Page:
"There were some lean years there in Seattle as we were learning to play our game," he said. "Lou Piniella came into place and 'Refuse to Lose' became our motto in 1995. With his leadership and guidance, we came down in 1995 to a one-game playoff.
"Ironically enough I would pitch against the same gentleman I got traded for to Montreal, Mark Langston, in a one-game playoff for the AL West. It was a very magical moment for Seattle, and I'm very proud to have played there for 10 years. Thank you, Seattle."
Johnson became the first player with significant Mariners ties selected to the Hall of Fame. Outfielder Rickey Henderson (elected in 2009), reliever Rich Gossage ('08) and starting pitcher Gaylord Perry ('91) all played briefly for Seattle at the end of their careers.
Former Mariners general manager Pat Gillick (2011) and former skipper Dick Williams ('08) were elected to the Hall of Fame by the Veterans Committee and one-time batting coach Paul Molitor ('04) was elected the same year he worked in Seattle. Broadcaster Dave Niehaus was the Ford C. Frick Award winner in 2008 and also has a plaque in Cooperstown, though Frick Award winners aren't technically considered members of the Hall of Fame.
Johnson thus becomes the first Hall of Fame player who spent a major part of his career wearing a Mariners uniform, though he'll undoubtedly receive company next year when Griffey becomes eligible for the first time.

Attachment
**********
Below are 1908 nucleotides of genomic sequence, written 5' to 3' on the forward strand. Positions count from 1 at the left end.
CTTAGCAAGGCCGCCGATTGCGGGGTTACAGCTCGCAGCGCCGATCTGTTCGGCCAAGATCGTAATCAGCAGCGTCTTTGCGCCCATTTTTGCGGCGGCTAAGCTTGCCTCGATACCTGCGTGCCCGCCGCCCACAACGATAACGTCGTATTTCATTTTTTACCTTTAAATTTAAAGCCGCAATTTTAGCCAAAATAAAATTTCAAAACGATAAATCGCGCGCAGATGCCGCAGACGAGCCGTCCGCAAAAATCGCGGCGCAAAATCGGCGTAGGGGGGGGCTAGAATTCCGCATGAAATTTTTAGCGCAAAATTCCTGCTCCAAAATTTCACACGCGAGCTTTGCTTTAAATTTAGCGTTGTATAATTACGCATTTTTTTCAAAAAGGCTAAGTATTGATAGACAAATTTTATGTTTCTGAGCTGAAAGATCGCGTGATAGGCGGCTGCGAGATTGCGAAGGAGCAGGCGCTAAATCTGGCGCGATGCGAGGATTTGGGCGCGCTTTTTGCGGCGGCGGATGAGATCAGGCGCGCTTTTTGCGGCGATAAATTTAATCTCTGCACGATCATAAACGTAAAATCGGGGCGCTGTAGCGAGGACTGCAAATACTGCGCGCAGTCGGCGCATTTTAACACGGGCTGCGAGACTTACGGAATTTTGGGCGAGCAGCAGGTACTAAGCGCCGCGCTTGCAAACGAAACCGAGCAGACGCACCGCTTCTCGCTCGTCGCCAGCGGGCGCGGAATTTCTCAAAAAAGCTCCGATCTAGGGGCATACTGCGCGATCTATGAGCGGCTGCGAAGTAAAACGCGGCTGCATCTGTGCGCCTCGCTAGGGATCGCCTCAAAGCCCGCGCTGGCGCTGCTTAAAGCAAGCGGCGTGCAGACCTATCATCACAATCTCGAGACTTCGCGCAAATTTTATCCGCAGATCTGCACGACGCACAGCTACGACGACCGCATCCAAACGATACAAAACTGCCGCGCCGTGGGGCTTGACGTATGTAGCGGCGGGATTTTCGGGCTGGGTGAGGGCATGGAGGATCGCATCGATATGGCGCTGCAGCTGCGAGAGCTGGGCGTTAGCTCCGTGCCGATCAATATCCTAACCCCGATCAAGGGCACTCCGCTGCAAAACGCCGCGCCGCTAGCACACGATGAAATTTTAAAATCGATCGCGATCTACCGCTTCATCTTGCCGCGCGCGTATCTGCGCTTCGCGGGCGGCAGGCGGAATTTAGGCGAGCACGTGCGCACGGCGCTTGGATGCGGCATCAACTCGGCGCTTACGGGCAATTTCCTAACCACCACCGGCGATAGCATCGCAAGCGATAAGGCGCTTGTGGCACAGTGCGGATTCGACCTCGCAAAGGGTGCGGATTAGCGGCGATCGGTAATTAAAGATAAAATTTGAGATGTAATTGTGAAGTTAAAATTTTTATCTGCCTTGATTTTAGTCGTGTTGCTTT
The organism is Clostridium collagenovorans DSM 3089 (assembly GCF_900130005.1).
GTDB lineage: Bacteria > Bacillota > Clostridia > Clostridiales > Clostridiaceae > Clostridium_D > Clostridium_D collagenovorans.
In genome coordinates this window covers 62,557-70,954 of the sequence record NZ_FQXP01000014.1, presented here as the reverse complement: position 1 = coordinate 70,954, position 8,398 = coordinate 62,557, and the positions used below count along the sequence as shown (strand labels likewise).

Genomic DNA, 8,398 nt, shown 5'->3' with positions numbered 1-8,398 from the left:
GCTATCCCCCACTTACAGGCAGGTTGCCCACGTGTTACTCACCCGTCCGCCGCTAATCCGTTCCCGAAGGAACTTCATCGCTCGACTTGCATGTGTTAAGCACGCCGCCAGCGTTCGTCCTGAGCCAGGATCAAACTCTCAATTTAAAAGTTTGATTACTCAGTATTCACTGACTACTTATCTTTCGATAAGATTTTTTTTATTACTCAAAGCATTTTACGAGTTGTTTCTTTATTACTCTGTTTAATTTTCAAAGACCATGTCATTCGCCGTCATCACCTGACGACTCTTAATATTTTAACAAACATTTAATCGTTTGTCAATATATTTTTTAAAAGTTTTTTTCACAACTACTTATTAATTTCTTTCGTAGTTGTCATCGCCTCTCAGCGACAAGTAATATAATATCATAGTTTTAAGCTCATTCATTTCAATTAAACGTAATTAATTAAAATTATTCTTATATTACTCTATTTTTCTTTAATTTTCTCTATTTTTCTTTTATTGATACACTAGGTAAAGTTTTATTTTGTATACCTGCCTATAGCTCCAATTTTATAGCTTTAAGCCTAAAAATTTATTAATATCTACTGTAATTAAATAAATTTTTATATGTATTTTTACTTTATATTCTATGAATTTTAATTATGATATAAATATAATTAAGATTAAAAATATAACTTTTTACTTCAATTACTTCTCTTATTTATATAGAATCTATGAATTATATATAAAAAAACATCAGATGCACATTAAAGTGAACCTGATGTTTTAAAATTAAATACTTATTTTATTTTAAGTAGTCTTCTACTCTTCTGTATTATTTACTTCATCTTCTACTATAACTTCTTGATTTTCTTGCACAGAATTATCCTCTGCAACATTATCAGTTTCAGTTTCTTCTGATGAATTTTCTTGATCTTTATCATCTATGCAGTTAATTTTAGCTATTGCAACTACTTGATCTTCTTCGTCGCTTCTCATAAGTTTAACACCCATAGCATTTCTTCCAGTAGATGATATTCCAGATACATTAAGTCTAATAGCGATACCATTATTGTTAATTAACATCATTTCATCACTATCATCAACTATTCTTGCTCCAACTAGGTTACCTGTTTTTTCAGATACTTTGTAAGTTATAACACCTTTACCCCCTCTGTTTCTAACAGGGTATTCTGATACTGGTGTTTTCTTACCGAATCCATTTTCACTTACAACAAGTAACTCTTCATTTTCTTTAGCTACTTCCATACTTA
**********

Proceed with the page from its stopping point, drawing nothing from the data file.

Johnson took time in his speech to appreciate the Mariners contingent that traveled to Cooperstown to be part of his induction.
"I'd also like to thank ownership for being here on this important day for me -- Howard Lincoln, Chris Larson, Randy Adamack, Kevin Martinez," he said. "And one of only a few catchers that could handle me over my 22-year career and understand me, Dan Wilson, and his wife Annie."
Johnson played 10 of his 22 seasons in Seattle (from 1989-98) and earned five of his 10 All-Star bids, the first of his five Cy Young Awards and one of his two no-hitters.
Johnson went on to add five more All-Star berths and four Cy Young honors in eight years in Arizona, but he accrued more wins (130), games (274), starts (266), complete games (51), shutouts (19) and strikeouts (2,162) in his Seattle tenure than with the D-backs.